Hopes and Fears of a Social Security Makeover

Peck, Maureen
December 2004
Journal of Financial Planning;Dec2004, Vol. 17 Issue 12, p8
Academic Journal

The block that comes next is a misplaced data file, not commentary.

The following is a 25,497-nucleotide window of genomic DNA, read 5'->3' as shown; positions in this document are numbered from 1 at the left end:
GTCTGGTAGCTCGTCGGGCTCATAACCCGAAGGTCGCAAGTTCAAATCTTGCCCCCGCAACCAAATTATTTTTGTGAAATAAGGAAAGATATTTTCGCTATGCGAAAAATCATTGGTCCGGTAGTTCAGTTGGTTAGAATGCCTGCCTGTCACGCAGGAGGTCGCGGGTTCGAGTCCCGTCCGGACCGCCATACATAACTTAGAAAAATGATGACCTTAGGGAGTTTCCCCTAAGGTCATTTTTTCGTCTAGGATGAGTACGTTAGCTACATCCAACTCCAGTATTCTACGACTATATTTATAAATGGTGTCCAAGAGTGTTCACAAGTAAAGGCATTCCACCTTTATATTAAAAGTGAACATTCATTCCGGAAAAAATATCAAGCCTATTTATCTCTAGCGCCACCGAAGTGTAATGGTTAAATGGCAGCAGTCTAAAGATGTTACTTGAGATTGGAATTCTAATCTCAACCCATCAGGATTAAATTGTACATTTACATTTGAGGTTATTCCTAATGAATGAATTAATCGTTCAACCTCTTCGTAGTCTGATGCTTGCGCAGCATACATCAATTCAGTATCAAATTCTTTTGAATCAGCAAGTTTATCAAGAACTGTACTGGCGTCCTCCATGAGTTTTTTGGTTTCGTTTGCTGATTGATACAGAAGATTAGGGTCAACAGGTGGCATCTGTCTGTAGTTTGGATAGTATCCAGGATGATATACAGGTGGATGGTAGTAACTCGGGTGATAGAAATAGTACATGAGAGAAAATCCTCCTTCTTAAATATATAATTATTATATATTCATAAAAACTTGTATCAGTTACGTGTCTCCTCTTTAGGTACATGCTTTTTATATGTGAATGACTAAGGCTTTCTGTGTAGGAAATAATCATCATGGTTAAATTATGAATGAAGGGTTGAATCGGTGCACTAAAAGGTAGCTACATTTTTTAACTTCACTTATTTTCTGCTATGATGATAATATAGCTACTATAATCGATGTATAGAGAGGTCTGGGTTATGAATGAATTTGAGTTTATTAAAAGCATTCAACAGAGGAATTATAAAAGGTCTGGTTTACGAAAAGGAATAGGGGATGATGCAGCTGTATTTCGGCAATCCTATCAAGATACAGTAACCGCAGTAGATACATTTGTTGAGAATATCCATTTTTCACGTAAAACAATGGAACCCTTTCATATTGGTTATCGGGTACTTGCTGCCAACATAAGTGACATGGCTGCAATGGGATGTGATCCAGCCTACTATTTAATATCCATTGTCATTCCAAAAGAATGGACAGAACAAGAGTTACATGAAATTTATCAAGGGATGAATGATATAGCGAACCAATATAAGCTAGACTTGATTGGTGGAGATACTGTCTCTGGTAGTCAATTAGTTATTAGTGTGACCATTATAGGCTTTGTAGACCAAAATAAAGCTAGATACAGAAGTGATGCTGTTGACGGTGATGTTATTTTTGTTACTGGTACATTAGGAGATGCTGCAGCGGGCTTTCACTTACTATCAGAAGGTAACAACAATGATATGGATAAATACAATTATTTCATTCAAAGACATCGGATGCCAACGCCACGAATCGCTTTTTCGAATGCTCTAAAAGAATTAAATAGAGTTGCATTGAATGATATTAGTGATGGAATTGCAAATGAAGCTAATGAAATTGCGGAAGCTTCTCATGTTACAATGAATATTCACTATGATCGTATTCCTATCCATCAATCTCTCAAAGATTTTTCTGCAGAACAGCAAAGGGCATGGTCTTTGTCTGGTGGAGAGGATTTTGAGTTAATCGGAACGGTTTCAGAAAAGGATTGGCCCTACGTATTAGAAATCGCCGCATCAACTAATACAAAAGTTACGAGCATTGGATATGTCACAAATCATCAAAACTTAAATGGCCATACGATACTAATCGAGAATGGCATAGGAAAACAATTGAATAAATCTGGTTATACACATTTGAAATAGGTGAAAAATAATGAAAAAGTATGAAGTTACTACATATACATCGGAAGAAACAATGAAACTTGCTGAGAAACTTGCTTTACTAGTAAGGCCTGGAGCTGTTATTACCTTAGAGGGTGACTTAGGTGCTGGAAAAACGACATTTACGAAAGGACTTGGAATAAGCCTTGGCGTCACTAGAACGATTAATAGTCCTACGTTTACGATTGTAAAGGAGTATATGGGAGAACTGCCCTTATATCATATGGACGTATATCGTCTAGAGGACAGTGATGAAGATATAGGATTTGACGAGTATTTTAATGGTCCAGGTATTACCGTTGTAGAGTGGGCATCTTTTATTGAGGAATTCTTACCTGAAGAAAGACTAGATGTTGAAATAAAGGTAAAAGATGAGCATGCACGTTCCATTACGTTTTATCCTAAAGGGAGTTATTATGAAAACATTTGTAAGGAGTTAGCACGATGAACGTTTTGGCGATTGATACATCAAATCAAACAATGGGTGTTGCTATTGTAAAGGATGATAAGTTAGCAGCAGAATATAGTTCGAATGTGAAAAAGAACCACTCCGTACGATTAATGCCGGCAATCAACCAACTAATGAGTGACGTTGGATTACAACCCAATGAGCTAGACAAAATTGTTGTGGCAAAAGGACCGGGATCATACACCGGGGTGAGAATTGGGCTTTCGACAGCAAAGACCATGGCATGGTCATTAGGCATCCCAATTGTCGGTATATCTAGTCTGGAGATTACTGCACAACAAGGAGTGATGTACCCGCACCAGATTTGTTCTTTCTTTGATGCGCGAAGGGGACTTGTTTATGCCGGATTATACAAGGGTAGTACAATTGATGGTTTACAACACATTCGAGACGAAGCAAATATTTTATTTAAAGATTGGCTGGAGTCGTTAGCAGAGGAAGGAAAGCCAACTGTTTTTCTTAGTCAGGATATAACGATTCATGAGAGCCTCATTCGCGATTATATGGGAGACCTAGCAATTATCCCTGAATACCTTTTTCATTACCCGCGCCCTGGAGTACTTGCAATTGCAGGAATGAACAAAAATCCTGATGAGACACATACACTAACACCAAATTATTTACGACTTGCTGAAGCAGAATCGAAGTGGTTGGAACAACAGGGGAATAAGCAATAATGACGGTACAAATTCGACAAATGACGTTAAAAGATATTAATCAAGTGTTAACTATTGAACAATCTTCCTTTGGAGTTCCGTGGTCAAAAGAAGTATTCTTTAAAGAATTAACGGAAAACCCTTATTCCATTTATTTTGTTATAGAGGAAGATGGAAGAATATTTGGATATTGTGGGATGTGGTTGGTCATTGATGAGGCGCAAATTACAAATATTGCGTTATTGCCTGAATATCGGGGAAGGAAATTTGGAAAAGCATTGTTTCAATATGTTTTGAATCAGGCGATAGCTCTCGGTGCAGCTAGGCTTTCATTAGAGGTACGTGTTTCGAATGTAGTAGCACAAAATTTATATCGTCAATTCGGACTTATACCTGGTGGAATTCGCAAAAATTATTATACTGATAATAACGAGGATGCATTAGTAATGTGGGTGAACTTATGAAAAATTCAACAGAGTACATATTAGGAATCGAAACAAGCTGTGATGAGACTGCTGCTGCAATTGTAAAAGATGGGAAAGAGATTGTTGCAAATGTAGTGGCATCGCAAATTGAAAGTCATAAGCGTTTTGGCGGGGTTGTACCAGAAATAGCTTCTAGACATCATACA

This article deals with the impact of Social Security on the financial planning practice in the U.S. U.S. President George W. Bush declared, upon being re-elected to the U.S. presidency, that Social Security reform was a top priority for his second term. Under the proposed overhaul, workers would be allowed to divert one-third or more of Social Security taxes to personal investment accounts, which means that revenue could not be used for benefit payouts. Consequently, the government would have to find another source of cash to pay the benefits either through additional government borrowing or spending cuts. The proposal is causing concern for some. Within the president's administration a messy legislative battle is expected among those who would rather leave the system alone, those who are all right with borrowing the money, and fiscally conservative members. There are those who welcome the proposed Social Security overhaul, among them the residents of Wall Street, for whom it is a potential goldmine. The prospect of privatization of Social Security could be a boon for the securities industry. Economists point to additional commissions for brokers, and fees for financial planners and portfolio managers, as well as a rise in stock prices dues to increased demand for stocks.


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